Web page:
At the festival this year, the company — founded by producer Faye Ward in 2016 after a prolific spell at Ruby Film & TV — opens the Platform sidebar with its third film, Rocks, a coming-of-age, partly improvised tale about teenage London ...
“Making a film is hard, but it’s especially difficult if you’re working without infrastructure or the required resources, in places where film is not necessarily part of the culture,” said Cameron Bailey, the festival’s co-head and artistic director. “And those are the films that we spend the most effort trying to bring to the festival. It’s so easy to get sucked into a bubble of what’s familiar, and I feel that our job is to continue opening audience perspectives.”
The City to City program,
The coming-of-age London-set movie comes from filmmaker Sarah Gavron (“Suffragette”) and writers Theresa Ikoko and Claire Wilson. It was developed through workshops and improvisation and stars a host of newcomers.
The film follows a London teenager, Rocks, who fears her and her younger brother will be separated if it is discovered they are living alone. She sets out to evade the clutches of the authorities with the help of a group of friends, navigating her way through the most defining days of her life.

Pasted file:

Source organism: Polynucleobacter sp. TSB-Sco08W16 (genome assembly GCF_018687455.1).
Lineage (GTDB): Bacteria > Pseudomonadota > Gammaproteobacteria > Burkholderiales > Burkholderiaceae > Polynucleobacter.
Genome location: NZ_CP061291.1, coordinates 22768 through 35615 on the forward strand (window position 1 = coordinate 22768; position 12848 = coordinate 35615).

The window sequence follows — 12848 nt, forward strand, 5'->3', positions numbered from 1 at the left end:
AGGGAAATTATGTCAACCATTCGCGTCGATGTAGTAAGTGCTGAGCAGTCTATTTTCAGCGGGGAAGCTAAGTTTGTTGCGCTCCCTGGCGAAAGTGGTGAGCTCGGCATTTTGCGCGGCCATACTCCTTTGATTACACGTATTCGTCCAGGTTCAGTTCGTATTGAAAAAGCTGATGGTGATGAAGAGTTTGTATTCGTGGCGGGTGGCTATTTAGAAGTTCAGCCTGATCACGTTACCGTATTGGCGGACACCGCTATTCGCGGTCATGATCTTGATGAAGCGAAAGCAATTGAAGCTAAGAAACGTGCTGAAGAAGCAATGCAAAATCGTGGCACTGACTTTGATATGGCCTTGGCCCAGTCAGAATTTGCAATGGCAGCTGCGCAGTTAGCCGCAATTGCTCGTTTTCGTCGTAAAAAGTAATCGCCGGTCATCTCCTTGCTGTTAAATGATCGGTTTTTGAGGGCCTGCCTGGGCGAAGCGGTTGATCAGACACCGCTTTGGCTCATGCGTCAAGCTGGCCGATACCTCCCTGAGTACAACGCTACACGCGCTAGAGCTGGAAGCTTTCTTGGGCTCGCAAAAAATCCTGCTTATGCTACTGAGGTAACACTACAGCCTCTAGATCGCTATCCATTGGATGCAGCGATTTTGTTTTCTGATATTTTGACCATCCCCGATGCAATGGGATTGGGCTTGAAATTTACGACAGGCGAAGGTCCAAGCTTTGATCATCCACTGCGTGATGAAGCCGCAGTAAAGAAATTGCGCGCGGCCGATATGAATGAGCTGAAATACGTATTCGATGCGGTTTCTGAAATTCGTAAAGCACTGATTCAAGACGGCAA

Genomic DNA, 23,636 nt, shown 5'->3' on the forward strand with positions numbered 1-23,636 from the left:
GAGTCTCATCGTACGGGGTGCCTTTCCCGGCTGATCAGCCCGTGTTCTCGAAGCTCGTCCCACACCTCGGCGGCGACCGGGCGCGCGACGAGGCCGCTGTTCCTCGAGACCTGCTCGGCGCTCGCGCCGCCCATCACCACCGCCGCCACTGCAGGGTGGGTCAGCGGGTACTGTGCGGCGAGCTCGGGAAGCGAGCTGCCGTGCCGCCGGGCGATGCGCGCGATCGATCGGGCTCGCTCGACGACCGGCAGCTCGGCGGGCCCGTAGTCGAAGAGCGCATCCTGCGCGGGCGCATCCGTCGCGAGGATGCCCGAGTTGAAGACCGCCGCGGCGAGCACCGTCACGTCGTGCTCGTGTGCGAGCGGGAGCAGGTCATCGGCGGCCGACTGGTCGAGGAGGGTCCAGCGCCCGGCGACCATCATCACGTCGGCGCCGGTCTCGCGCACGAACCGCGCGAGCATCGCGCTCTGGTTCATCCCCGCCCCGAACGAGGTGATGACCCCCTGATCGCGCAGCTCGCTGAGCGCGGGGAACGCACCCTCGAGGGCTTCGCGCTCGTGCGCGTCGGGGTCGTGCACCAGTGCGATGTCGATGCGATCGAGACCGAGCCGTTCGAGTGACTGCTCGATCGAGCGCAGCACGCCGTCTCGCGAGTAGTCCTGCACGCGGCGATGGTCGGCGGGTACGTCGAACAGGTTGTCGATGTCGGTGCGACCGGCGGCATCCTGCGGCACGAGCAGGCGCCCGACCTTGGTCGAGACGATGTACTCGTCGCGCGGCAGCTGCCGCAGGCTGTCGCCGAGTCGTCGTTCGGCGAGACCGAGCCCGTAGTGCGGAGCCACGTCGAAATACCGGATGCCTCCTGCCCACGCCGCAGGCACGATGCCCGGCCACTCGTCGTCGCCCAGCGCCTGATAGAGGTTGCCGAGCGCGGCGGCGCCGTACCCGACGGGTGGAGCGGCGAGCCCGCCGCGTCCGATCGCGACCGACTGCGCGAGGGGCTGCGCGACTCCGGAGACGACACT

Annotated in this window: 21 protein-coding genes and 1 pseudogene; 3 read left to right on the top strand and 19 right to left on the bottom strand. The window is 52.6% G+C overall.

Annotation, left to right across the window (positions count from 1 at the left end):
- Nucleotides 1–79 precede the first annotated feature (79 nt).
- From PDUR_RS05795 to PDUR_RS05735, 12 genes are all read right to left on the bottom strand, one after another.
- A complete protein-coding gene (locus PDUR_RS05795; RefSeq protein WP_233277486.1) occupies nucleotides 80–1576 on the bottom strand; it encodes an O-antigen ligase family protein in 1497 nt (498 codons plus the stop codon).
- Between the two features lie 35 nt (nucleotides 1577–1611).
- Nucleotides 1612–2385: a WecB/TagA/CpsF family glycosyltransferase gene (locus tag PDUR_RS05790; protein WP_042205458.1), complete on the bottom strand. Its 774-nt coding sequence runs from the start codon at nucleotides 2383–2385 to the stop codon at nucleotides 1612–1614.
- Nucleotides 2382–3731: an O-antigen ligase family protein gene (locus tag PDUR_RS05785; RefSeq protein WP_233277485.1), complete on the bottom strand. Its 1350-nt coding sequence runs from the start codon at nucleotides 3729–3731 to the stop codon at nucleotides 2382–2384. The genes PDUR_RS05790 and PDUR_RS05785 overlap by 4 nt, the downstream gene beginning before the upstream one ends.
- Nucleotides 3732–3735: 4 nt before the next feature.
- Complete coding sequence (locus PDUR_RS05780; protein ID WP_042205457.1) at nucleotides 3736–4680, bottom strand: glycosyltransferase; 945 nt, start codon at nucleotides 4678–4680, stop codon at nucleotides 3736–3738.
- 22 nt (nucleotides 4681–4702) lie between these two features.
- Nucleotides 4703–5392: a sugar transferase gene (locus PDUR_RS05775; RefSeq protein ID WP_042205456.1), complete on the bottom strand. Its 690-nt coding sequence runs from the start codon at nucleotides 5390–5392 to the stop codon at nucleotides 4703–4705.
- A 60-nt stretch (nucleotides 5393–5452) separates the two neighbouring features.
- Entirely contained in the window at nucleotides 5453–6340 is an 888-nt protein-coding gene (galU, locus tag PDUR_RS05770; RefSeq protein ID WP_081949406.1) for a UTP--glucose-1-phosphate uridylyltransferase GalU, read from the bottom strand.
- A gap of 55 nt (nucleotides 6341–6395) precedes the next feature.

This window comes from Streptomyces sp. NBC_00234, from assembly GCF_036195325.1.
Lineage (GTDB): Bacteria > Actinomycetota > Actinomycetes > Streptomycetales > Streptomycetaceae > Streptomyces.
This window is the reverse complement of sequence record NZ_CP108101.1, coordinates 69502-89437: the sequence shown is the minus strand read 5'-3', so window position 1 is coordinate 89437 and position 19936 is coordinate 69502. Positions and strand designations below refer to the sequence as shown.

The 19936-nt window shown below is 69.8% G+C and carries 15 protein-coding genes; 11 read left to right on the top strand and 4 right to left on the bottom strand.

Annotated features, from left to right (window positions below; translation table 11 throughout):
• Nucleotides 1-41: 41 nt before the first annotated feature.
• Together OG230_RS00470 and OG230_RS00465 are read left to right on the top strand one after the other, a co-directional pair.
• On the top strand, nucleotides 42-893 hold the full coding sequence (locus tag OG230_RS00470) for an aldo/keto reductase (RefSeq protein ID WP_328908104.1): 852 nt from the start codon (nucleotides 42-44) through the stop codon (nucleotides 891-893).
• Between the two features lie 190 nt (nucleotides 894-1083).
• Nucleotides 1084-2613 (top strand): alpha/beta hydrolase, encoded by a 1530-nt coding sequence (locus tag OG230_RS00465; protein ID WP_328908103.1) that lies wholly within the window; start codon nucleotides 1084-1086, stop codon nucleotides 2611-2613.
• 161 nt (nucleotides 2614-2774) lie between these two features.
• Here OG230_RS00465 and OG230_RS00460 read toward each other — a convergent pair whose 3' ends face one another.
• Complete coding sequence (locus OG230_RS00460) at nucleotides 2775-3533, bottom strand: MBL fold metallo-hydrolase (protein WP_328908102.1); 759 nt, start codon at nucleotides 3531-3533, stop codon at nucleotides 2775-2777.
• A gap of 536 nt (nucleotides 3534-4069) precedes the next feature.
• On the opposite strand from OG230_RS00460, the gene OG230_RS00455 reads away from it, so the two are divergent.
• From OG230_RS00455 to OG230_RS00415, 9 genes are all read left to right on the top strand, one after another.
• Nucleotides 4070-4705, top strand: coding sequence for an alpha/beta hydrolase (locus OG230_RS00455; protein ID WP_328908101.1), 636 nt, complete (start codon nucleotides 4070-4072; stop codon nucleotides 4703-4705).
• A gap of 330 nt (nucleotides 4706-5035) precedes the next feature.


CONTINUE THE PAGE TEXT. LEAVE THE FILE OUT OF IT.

As a tube train rolls by, the first clip shows Rocks and her brother as he meets her friends. Urban east London provides the backdrop as they hang out on a sunny rooftop.
Faye Ward and Ameenah Ayub Allen produced the film, which will be released next year.
Perhaps one of the biggest titles for sale, “Bad Education” stars Hugh Jackman, Allison Janney, Ray Romano and Alex Wolff and is based on the real-life events that took place at writer Mike Makowsky’s high school.